Creating Homestead Agriculture for Nutrition and Gender Equity (CHANGE) in Burkina Faso

clinical trial
2014

Over the past twenty years, Helen Keller International (HKI) has implemented its Homestead Food Production (HFP) program to increase household production of micronutrient-rich foods and improve the quality of diets among vulnerable households across Asia and, more recently, Africa. As part of the program, village model farms -which support diversified, year-round production of micronutrient-rich crops, and improved breeds of poultry and small animals-are established to demonstrate gardening and small animal-raising techniques to program participants. Program participants in turn are established to demonstrate gardening and small animal-raising techniques to program participants. Program participants in turn are provided with small inputs such as seeds, seedlings, and small tools to establish home gardens using techniques they learn at the village model farms. In addition, the program uses a behavior change communication (BCC) strategy to increase participant's health and nutrition-related knowledge and practices.

In 2010, HKI introduced an enhanced-HFP (E-HFP) model in the Gourma province of Burkina Faso with support from the USAID. The project used a randomized cluster design to assess the impact of HKI's package of interventions on 1,200 beneficiary and 800 control children aged 3-12 months at baseline. Given the encouraging results of IFPRI's first evaluation of that project, HKI is working to continue to improve and evaluate its E-HFP program in Burkina Faso. Based on the recommendations from the initial evaluation in Burkina Faso, this research aims to assess both the long-term impact of the E-HFP program as well as the impact of including additional interventions, using the E-HFP platform to deliver these interventions.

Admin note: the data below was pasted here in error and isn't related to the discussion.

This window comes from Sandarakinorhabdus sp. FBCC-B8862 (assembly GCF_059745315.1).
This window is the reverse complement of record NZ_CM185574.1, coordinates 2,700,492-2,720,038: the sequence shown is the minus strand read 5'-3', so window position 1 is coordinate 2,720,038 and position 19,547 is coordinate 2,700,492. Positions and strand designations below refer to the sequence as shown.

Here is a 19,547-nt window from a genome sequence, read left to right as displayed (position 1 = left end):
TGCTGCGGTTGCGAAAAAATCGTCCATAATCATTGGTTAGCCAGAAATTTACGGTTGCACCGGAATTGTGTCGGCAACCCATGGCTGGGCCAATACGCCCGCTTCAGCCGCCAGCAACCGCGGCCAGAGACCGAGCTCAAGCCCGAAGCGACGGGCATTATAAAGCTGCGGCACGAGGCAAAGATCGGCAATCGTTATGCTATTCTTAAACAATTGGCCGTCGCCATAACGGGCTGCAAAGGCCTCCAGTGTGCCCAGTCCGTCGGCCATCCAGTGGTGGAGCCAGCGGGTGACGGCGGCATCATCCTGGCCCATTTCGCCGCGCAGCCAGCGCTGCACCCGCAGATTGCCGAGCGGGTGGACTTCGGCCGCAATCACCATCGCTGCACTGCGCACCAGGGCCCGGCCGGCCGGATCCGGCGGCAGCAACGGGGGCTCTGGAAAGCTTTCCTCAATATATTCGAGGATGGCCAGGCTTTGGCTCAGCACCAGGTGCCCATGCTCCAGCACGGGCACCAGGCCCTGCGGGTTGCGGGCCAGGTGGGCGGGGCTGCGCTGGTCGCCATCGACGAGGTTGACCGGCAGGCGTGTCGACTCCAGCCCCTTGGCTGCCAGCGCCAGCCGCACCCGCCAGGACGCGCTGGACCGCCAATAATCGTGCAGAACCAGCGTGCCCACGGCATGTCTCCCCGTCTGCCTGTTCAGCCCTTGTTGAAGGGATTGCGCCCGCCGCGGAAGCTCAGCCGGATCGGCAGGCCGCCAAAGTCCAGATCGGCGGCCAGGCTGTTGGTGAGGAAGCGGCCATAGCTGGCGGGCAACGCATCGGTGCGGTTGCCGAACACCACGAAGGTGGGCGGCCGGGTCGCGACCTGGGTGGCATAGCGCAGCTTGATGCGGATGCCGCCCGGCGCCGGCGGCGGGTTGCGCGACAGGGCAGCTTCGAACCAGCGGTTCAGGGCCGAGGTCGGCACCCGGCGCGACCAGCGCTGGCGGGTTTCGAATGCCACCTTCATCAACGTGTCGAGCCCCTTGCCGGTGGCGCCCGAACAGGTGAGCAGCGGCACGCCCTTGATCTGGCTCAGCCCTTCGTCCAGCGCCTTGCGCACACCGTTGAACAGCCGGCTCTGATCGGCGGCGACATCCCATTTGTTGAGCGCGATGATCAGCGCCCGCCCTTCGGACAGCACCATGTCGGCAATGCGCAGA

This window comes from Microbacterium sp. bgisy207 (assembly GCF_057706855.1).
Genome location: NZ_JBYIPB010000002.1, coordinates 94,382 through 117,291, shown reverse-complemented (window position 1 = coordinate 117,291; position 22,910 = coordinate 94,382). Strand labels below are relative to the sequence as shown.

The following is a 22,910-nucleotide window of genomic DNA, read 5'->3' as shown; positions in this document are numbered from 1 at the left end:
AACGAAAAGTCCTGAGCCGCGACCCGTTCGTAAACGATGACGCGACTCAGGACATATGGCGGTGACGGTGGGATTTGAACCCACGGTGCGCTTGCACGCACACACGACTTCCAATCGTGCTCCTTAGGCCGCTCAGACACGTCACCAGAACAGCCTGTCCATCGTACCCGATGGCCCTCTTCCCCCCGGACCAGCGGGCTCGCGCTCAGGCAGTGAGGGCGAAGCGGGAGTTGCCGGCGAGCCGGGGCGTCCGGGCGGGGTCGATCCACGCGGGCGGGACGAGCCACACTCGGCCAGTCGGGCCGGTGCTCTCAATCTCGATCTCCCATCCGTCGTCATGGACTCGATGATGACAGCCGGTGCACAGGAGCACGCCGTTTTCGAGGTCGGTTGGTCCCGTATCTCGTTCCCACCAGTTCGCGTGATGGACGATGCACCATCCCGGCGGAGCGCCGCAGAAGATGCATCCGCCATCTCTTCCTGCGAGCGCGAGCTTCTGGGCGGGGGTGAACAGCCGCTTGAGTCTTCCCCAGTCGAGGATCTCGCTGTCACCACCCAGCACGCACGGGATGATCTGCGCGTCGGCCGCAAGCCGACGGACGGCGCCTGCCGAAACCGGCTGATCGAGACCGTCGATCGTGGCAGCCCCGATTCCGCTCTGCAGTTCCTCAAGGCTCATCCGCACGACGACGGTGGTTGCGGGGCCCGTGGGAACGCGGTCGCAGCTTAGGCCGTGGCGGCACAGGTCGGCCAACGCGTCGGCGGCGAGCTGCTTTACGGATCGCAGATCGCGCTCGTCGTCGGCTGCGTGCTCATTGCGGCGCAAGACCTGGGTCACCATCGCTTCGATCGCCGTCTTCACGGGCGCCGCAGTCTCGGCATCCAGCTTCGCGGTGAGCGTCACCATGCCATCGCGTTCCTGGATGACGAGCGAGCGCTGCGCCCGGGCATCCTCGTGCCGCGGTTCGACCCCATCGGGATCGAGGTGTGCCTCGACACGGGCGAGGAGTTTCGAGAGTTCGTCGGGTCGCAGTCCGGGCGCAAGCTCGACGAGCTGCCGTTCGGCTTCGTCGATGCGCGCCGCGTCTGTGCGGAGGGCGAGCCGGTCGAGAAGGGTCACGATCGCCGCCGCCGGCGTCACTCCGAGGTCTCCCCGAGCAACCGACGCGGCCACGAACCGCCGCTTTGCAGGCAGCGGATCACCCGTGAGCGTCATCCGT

The primary research questions that will be addresses will be:

  1. What is the relative impact of a long-term E-HFP program compared to a short-term E-HFP program on household food security and child nutritional status?
  2. What is the impact of including additional messages and the promotion of practices related to water, sanitation, hygiene, and malaria prevention (including bednet utilization) in the BCC strategy, in addition to the standard E-HFP model?
  3. What is the impact of distributing preventive lipid-based nutrient supplements (LNS) to children between the ages of 6-24 months in addition to participation in the E-HFP program + additional messages and the promotion of practices related to water, sanitation, hygiene, and malaria prevention (including bednet utilization)?

Please refer to this study by its ClinicalTrials.gov identifier: NCT02236468